Tahj Holden sat in front of his locker late Wednesday night, grinning broadly after the best game of his brief collegiate career. In 18 minutes, the freshman forward from Little Silver, N.J., scored 17 points and grabbed six rebounds, helping 24th-ranked Maryland defeat Wake Forest, 73-51, at Cole Field House.
The 6-foot-10, 240-pound Holden made 5 of 7 shots, including all three three-point attempts, giving the Terrapins a much-needed boost as they ended a three-game losing streak and earned their first Atlantic Coast Conference victory this season.
As reporters gathered around Holden, the question everyone wanted answered was: How did this young reserve, who had been averaging 1.5 points per game, suddenly become an impact player?
"I felt like I have been playing better since Christmas," Holden said, flashing a smile that displayed his braces. "Getting used to the system and everything took me longer than I wanted to. After Christmas, I came back ready to go."
Maryland (12-5, 1-3) might really need Holden to be ready Saturday, when it hosts Clemson. Coach Gary Williams said yesterday that an ankle injury might keep star forward Terence Morris out of Saturday's game. Morris, who was hurt while trying to set a pick with 5 minutes 15 seconds remaining Wednesday night, did not practice yesterday and might not practice today.
"Hopefully he will be able to play," Williams said of the Terrapins' leading scorer.
If Morris cannot play, Holden might replace him in the starting lineup, quite a move for a young reserve who played just one minute of Maryland's 80-70 loss to No. 5 Duke on Jan. 10. After that game, Williams decided to increase Holden's playing time, but Holden fouled out in eight minutes during a 69-68 loss to Georgia Tech this past Saturday. Williams said yesterday Holden has earned a more prominent spot in the playing rotation based on his recent play in practice.
"He has gotten more aggressive," Williams said. "The knock on him coming out of high school was that he wasn't very physical for as big as he is. Going into college, the contact is more physical than at any level of high school. It takes a while to get used to it."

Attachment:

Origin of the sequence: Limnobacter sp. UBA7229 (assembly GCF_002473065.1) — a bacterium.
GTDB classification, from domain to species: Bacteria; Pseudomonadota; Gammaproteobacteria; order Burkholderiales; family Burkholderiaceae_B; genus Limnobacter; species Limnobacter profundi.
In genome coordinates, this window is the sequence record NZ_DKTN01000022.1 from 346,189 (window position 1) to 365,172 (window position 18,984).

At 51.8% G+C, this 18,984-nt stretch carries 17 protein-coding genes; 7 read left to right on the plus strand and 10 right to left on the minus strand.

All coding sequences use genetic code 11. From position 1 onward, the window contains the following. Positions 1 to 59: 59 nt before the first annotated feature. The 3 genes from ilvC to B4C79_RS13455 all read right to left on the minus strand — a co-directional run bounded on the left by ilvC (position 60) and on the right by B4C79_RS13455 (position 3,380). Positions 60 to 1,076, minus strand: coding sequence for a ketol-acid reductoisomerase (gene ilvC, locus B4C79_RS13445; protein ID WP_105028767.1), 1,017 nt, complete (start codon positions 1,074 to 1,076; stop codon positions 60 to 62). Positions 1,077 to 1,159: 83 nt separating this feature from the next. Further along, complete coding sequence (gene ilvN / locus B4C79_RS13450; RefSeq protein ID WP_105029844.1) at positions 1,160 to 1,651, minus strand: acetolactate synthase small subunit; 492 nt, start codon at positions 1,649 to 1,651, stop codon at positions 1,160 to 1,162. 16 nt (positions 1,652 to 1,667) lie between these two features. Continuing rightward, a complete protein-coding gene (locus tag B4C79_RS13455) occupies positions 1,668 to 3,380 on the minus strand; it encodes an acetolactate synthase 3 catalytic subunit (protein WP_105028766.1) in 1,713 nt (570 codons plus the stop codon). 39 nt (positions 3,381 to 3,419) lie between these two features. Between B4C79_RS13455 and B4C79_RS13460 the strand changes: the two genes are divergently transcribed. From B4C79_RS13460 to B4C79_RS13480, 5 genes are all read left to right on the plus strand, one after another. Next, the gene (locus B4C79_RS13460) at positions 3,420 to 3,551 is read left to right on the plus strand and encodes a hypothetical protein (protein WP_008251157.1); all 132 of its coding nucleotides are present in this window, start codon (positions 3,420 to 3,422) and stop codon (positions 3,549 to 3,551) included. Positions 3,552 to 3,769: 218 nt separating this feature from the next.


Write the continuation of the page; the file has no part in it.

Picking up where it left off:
Holden has appeared more comfortable on the court the past two games, willing to engage opponents in physical contact in the lane. He also seems comfortable on the perimeter, where he played in high school. On Wednesday night, he made one of the game's important shots, a three-pointer from the left corner that gave Maryland a 49-34 lead midway through the second half and seemed to put the game away.
"Tahj played extremely well," sophomore guard Juan Dixon said. "Coach said Tahj was going to get more minutes and he deserved it."
Still, Williams knows Holden has plenty of room for improvement. He looks to the future and sees Holden as a 260-pound player capable of playing in the low post or on the perimeter and giving opponents fits.
"That puts you into another dimension when you get that big," Williams said. "If you can combine the two--the strength and the shooting--you have a special player. If he works at it, he has a chance."
Williams also is trying to teach Holden how to be a better defender without fouling. On Wednesday night, midway through the second half, Holden was called for a foul while battling for position on defense. As the teams headed to their respective benches for a television timeout, Williams kept Holden on the court just in front of Maryland's bench and called over game official Ted Valentine to review what Holden had done.
"I just told [Holden], 'You have to defend yourself out there, but try not to be too obvious,' " Williams said. "He did not back off, and Wake is always physical."
Terrapins Notes: Maryland has won 20 consecutive home games when leading at halftime. . . . The Terrapins have won 23 of their past 25 home games, with the losses to Duke. . . . Tickets are available for Saturday's game.